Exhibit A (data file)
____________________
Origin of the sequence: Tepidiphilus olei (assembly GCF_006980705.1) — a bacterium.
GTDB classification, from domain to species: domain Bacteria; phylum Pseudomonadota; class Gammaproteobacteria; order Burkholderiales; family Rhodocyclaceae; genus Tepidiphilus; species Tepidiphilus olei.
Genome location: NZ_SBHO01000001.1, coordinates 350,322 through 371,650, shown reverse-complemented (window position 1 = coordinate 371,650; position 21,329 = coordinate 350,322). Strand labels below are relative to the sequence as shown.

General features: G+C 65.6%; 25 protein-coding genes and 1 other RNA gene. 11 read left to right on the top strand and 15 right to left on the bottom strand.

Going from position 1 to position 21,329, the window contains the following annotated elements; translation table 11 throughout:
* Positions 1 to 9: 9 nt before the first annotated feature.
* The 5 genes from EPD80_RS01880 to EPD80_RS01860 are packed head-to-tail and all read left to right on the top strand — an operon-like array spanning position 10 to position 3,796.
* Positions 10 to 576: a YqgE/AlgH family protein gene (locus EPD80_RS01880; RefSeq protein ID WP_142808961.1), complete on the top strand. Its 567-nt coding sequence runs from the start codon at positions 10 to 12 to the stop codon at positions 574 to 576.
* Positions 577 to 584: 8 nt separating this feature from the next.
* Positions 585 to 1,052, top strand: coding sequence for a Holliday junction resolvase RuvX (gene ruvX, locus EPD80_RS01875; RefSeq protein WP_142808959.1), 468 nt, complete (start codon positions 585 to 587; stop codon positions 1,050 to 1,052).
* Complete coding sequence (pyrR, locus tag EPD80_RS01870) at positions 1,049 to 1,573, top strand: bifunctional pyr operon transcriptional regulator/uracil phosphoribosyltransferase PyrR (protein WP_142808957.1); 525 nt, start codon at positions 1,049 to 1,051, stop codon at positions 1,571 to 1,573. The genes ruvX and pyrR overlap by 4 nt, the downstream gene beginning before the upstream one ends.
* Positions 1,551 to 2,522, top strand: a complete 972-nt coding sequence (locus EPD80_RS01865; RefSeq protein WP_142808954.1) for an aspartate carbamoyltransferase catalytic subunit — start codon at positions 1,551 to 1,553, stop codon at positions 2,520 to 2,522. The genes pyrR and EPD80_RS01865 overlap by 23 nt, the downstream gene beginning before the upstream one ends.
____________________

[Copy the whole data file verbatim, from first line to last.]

Origin of the sequence: Tepidiphilus olei (assembly GCF_006980705.1) — a bacterium.
GTDB classification, from domain to species: domain Bacteria; phylum Pseudomonadota; class Gammaproteobacteria; order Burkholderiales; family Rhodocyclaceae; genus Tepidiphilus; species Tepidiphilus olei.
Genome location: NZ_SBHO01000001.1, coordinates 350,322 through 371,650, shown reverse-complemented (window position 1 = coordinate 371,650; position 21,329 = coordinate 350,322). Strand labels below are relative to the sequence as shown.

General features: G+C 65.6%; 25 protein-coding genes and 1 other RNA gene. 11 read left to right on the top strand and 15 right to left on the bottom strand.

Going from position 1 to position 21,329, the window contains the following annotated elements; translation table 11 throughout:
* Positions 1 to 9: 9 nt before the first annotated feature.
* The 5 genes from EPD80_RS01880 to EPD80_RS01860 are packed head-to-tail and all read left to right on the top strand — an operon-like array spanning position 10 to position 3,796.
* Positions 10 to 576: a YqgE/AlgH family protein gene (locus EPD80_RS01880; RefSeq protein ID WP_142808961.1), complete on the top strand. Its 567-nt coding sequence runs from the start codon at positions 10 to 12 to the stop codon at positions 574 to 576.
* Positions 577 to 584: 8 nt separating this feature from the next.
* Positions 585 to 1,052, top strand: coding sequence for a Holliday junction resolvase RuvX (gene ruvX, locus EPD80_RS01875; RefSeq protein WP_142808959.1), 468 nt, complete (start codon positions 585 to 587; stop codon positions 1,050 to 1,052).
* Complete coding sequence (pyrR, locus tag EPD80_RS01870) at positions 1,049 to 1,573, top strand: bifunctional pyr operon transcriptional regulator/uracil phosphoribosyltransferase PyrR (protein WP_142808957.1); 525 nt, start codon at positions 1,049 to 1,051, stop codon at positions 1,571 to 1,573. The genes ruvX and pyrR overlap by 4 nt, the downstream gene beginning before the upstream one ends.
* Positions 1,551 to 2,522, top strand: a complete 972-nt coding sequence (locus EPD80_RS01865; RefSeq protein WP_142808954.1) for an aspartate carbamoyltransferase catalytic subunit — start codon at positions 1,551 to 1,553, stop codon at positions 2,520 to 2,522. The genes pyrR and EPD80_RS01865 overlap by 23 nt, the downstream gene beginning before the upstream one ends.